For an artist, the biggest tragedy lies not in death, but in being forgotten.
Face it. We don’t treat all artists the same. Just look at the news. While the passing of a Dev Anand or a Shammi Kapoor or a Rajesh Khanna or a Dara Singh gets the full glare of the media spotlight (as no doubt they should), the supporting actors remain as neglected in death as they were in life.
Supporting actors like the late Mohan Makijany aka Mac Mohan. Rarely has an almost single-line role defined a man’s entire body of work so totally as it had for Mac Mohan, the irony of which was beautifully captured in one of his last movies Luck By Chance.
While delivering a graduation speech at a small-time film academy, he (playing himself) finds that all that the students seem interested in is making him repeat THAT line from Sholay — ”Poorey pachaas hazaar”. Mac Mohan was Samba, the sounding board for Gabbar Singh’s immortal dialogues. But he was also the villain’s henchman in countless other movies, sometimes using a crowbar to roll a murderous rock down the hill towards the bountiful lasses dancing in Satte Pe Satta, and sometimes hanging around, out-of-focus, watching the bad man’s back as he went about his business.
Just like another villain’s side-kick, Goga Kapoor (real name: Ravinder Kapoor), once renowned for his booming voice and arresting frame. A name sadly forgotten by today’s generation, I shall remember him as Kamsa in BR Chopra’s Mahabharata, the auctioneer of beautiful jungle beauties in the sleeper-hit Jungle Beauty (a sequence I recall with some fondness during IPL auctions), the kind-hearted don of Kabhi Haan Kabhi Naa, and last, but not least, Kancha Cheena’s demented associate from the original Agneepath (the only Agneepath that exists in my world). The man who sets Master Dinanath up, the Dinkar Rao that finds reference in the immortal Amitabh dialogue “Hawaa tez chalta hai Dinkar Rao, topi samhalo ud jayega”.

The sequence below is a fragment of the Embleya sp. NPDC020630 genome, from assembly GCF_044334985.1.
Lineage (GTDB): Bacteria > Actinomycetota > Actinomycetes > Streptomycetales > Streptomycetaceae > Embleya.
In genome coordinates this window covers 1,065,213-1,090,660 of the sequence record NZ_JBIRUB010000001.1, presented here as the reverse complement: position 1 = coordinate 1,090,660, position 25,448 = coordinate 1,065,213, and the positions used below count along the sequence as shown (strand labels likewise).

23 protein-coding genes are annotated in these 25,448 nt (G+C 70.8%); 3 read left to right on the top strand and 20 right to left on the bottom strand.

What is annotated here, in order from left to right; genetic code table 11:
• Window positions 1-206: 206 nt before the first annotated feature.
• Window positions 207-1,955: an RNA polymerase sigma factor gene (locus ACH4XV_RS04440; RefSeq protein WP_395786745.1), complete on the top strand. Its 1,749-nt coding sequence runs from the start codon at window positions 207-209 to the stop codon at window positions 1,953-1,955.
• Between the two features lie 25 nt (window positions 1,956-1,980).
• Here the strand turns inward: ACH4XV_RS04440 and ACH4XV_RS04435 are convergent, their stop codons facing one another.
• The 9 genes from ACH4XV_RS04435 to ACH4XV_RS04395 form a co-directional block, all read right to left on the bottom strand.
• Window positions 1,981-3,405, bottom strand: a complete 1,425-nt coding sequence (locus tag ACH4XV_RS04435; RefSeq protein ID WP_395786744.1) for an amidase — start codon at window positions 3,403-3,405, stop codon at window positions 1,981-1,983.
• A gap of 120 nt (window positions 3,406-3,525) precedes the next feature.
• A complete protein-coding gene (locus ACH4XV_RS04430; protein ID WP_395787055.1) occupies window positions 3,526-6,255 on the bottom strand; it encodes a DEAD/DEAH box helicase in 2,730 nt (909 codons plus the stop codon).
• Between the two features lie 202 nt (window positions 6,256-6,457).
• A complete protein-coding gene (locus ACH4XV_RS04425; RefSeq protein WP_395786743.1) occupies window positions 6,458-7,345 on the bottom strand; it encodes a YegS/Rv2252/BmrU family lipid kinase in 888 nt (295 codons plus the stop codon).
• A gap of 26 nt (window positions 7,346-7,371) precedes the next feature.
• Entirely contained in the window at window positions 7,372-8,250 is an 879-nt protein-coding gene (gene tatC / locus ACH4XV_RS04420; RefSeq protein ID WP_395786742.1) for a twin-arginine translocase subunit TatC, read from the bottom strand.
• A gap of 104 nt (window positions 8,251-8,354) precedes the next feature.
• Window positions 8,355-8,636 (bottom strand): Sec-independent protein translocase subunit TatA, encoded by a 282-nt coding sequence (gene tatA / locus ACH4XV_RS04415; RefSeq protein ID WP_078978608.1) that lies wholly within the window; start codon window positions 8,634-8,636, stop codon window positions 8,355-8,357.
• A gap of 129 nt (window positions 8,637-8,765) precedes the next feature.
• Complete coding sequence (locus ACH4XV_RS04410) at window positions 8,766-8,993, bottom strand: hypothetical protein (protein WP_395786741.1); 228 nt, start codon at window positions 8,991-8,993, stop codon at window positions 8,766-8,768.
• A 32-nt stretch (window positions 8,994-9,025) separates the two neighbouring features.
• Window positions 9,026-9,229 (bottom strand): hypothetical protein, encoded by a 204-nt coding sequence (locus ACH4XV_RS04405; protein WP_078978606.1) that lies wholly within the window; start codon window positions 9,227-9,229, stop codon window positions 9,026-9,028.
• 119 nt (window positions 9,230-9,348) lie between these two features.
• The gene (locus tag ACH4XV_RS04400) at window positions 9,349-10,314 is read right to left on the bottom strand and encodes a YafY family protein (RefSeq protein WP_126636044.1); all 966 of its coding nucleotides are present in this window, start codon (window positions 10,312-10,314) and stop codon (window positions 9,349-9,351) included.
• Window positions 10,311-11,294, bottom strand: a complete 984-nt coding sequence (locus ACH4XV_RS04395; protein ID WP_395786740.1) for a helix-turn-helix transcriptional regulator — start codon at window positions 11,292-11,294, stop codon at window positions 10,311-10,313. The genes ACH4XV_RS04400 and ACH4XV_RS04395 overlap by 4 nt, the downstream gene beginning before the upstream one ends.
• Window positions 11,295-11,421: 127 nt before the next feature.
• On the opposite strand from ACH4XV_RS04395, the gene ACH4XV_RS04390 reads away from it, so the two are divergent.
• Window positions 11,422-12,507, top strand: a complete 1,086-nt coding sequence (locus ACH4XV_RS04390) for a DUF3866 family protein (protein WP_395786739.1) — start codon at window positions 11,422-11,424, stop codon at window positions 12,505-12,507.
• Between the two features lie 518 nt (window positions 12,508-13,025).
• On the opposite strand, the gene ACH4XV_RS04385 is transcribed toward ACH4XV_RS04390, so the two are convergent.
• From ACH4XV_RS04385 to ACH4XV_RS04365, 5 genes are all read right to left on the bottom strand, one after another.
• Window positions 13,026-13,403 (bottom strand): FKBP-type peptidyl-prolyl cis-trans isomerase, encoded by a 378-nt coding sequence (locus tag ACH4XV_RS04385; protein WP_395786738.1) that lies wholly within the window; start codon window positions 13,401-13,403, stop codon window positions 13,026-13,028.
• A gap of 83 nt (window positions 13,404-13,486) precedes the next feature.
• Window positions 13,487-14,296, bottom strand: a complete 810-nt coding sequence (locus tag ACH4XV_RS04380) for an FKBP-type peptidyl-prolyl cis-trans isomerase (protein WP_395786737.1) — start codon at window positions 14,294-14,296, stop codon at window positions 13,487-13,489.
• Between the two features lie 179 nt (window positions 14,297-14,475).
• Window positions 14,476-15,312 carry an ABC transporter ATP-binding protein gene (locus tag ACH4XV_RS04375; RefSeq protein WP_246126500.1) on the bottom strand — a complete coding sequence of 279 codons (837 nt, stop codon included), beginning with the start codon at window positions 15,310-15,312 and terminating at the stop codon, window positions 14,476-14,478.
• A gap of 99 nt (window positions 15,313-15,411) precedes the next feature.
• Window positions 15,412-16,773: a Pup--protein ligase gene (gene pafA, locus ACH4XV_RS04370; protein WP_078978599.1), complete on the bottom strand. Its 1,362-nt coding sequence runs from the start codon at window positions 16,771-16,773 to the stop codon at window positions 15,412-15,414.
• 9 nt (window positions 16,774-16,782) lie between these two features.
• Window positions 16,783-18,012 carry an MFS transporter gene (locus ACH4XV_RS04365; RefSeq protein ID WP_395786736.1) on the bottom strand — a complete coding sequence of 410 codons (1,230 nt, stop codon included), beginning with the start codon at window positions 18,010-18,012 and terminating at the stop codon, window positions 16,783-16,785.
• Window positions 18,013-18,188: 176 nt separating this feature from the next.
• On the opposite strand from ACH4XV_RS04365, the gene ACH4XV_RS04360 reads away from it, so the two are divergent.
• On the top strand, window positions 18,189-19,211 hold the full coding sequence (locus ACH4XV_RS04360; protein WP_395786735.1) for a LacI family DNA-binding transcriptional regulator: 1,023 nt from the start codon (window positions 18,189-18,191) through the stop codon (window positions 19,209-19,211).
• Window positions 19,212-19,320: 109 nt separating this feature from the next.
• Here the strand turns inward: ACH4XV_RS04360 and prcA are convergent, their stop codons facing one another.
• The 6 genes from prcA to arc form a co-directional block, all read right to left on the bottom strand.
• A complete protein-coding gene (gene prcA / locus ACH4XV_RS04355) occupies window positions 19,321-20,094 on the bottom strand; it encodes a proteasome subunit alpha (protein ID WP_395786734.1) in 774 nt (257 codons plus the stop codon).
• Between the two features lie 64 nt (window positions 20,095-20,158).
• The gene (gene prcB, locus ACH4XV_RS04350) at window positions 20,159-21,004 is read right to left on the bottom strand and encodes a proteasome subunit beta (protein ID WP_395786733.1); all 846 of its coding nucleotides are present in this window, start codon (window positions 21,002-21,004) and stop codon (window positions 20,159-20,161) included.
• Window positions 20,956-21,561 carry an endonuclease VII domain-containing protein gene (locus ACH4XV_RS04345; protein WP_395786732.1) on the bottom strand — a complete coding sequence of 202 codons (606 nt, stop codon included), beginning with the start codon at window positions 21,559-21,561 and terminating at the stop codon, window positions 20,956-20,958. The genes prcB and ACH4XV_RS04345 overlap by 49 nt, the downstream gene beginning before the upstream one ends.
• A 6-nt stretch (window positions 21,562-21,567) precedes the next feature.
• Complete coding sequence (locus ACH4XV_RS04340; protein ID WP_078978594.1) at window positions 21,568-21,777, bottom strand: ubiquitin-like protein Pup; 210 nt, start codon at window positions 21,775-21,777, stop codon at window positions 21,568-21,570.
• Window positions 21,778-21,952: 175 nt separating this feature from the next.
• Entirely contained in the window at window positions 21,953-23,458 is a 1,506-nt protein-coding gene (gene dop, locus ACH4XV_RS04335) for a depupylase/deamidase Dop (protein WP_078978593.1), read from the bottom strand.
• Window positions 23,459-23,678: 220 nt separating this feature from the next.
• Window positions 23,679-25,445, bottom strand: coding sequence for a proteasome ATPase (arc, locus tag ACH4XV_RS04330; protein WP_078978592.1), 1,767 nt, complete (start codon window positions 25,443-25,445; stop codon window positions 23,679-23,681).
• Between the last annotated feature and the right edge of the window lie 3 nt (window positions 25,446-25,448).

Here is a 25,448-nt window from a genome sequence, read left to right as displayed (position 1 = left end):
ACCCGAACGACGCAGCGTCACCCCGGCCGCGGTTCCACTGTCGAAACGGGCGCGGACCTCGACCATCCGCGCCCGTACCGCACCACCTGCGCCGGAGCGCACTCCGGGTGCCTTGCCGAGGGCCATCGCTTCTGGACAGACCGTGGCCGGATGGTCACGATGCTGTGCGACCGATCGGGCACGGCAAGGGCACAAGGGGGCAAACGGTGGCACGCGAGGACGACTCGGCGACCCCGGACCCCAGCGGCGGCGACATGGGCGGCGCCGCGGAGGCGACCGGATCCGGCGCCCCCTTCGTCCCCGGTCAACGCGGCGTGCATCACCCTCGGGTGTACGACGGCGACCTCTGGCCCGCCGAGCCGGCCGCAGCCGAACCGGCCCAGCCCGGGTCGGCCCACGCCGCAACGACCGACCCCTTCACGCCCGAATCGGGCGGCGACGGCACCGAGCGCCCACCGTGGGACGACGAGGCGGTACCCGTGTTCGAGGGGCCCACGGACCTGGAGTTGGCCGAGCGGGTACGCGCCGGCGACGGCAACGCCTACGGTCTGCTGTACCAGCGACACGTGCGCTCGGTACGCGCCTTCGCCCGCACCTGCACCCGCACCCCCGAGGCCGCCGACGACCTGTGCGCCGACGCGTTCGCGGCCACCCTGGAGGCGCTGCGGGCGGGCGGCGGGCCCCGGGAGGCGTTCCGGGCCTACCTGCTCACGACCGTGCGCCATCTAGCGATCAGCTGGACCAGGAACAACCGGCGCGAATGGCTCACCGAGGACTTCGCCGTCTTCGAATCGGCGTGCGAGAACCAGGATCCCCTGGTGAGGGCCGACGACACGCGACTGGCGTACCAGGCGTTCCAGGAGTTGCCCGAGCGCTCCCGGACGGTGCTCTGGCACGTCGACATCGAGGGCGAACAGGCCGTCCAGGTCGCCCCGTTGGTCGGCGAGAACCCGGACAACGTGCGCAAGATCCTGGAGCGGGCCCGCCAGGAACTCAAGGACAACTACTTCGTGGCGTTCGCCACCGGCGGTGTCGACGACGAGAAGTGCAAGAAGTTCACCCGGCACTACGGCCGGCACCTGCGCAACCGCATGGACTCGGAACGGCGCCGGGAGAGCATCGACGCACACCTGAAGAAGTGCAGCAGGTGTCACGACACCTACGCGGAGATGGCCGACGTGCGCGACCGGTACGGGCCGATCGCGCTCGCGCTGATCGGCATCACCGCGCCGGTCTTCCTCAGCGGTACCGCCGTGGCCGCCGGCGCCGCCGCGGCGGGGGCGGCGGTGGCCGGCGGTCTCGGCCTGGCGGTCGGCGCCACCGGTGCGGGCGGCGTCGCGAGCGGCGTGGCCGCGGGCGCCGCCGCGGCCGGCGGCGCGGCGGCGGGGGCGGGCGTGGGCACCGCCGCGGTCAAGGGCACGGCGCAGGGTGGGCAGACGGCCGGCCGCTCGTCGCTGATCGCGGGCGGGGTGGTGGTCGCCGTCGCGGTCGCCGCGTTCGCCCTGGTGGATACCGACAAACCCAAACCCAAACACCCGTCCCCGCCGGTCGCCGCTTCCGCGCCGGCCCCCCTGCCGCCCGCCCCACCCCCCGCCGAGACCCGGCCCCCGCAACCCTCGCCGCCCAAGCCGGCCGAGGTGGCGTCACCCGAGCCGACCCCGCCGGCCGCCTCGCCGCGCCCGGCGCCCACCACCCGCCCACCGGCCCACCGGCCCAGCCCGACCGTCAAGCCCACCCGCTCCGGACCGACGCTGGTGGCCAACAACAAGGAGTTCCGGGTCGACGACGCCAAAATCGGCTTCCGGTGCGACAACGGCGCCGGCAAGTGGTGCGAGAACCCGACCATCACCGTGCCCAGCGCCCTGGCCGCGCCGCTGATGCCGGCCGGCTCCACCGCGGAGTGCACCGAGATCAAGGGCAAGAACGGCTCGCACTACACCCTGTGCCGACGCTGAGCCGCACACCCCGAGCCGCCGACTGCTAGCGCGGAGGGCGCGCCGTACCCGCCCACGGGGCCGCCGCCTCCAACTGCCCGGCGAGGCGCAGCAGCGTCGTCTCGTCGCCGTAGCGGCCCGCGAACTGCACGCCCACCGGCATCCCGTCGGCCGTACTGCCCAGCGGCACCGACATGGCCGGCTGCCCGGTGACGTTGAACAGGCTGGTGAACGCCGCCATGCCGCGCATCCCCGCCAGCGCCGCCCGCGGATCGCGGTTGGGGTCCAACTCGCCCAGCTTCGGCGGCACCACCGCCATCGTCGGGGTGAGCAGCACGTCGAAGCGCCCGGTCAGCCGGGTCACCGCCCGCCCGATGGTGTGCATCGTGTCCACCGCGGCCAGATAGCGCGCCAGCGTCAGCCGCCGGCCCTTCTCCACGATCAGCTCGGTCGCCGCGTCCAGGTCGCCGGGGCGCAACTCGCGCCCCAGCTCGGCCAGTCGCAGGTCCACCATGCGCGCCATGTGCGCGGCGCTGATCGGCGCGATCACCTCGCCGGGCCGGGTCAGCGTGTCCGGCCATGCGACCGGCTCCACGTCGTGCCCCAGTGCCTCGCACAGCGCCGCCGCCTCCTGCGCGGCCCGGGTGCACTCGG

On the topic of Agneepath and other Bollywood side-characters who have gone over to the great beyond, how can I not mention the bald-headed baddie dispatched by Vijay with a gun and a container of sindoor. Yes, I am talking about Bob Christo who made a career out of playing the archetypal “white man” with greedy designs on our women, our music (Disco Dancer), our heritage (Mr India) and our identity (“Main Hindooostan ko tabahiyaa kar doonga”) — as much a lightning rod for post-colonial India’s mistrust of the firang, as he was a symbol of pre-liberalisation India’s fear of foreign capital (he was, most of the time, the foreign smuggler).
If Bob Christo was the extrovert, then Rami Reddy was the reticent villain, preferring silence to bluster. But that made him no less terrifying. Whether as the dark Kala Shetty from cult classic Gunda, the Takla from the equally amazing Loha, the unstoppable Spot Anna in Pratibandh or as the self-declared ‘King without a kingdom’, Colonel Chikara, in Waqt Hamara Hai, Rami Reddy and his deadpan dialogue delivery will forever be remembered by those of us who truly care for Bollywood.
And finally, just a few days ago, AK Hangal, the grand old man of Hindi cinema, joined the list of those we lost, as unsung and as forgotten as the rest. One would have hoped that the man who was common to Deewar, Sholay and Lagaan, three of Hindi cinema’s most iconic blockbusters — not to speak of the ahead-of-its-time classic — Shaukeen, a thespian defined by old-world kindness and docility, would get a more grand send-off, beyond the obligatory “RIP” tweets from the superstars (both real and wannabe). But alas, in a Bollywood obsessed with marquee glamour boys and girls, no one has time for the supporting cast, the cogs in the wheel without whom no magic would ever get made.
Goodbye old friends. And thanks for the memories.
Arnab Ray is the author of The Mine and May I Hebb Your Attention Pliss